Earlier this year, we traveled to The Gathering in Banff, Canada to learn how marketing leaders from the world’s most-coveted brands guide their companies to cult status. While we were there, Liz Armistead, Head of Brand and Influencer Partnerships at Dropbox, sat down with Matt O’Neil, CEO of Ichi Go and former Vice President of Brand and Media for the Dallas Cowboys to find out how he fosters creativity with his collaborators. Here’s what we learned.
Liz: How do you work with your team? How is collaboration part of your process?
Matt: I’ve always looked at my job as mainly motivating people. I had about 50 people under me at the Cowboys, so I’ve spent a lot of time thinking about what’s going to motivate people to be better, to think differently. What’s going to get them to grow, make them feel ownership in what they’re doing? So, collaboration and new ideas are hallmarks of what I did, and what I continue to do with teams as I go there.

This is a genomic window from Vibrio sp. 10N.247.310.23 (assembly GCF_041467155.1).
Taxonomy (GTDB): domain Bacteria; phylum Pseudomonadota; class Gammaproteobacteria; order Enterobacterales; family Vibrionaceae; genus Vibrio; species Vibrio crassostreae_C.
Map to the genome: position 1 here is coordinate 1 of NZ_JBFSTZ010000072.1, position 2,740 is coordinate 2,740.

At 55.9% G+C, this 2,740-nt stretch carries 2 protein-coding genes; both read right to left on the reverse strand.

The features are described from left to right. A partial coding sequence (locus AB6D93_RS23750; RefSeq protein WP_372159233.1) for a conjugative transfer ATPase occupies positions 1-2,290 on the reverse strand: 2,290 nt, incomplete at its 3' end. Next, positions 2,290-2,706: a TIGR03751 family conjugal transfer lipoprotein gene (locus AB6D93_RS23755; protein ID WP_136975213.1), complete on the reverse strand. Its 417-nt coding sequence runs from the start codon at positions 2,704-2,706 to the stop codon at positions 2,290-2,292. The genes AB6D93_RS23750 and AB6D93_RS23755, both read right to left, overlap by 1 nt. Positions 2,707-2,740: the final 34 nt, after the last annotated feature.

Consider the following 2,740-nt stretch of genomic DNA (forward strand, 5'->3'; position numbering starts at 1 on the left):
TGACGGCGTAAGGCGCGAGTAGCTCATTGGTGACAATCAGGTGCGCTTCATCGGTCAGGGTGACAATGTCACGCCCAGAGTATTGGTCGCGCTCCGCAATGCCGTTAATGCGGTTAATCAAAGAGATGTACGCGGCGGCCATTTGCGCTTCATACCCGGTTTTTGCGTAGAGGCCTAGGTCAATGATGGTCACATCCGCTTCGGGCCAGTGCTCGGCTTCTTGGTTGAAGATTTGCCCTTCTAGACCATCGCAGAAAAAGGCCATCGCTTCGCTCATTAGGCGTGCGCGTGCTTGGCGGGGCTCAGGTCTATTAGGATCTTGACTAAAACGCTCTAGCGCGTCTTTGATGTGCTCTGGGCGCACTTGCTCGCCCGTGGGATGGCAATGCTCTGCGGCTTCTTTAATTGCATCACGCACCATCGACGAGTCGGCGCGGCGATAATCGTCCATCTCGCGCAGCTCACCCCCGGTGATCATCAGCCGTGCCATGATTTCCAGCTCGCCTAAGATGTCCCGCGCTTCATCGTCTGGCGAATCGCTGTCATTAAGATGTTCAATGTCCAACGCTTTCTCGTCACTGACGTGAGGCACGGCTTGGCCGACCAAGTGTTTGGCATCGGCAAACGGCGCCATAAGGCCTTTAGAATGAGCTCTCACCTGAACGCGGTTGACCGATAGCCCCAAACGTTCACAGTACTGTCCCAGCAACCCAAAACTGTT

At Dropbox, we talk a lot about fueling creative energy and why that’s important. What does creative energy mean to you?
It’s really important. Someone gave me this a long time ago. It’s called the scholar’s rock. I think it came from China. For 10,000 years, these creative people— artists, and writers and poets—would rub different spots on these rocks to inspire themselves creatively. Someone gave me this rock, it’s gigantic—about 360 pounds. I kept this in my office all the time as a reminder for myself in times where I’m needed for creative inspiration. I’m not moronic enough to think a rock is giving me creativity, but to think that all these creative people have given this rock that blessing, that creates faith in me. So creative energy for me, I think it’s vital. If you could foster creativity, there’s nothing more important in business. You need fresh ideas. You need people to look at the constant and inherent problems with fresh eyes and creative ideas to solve those problems.
Do you do anything culturally with your team to foster that creative energy?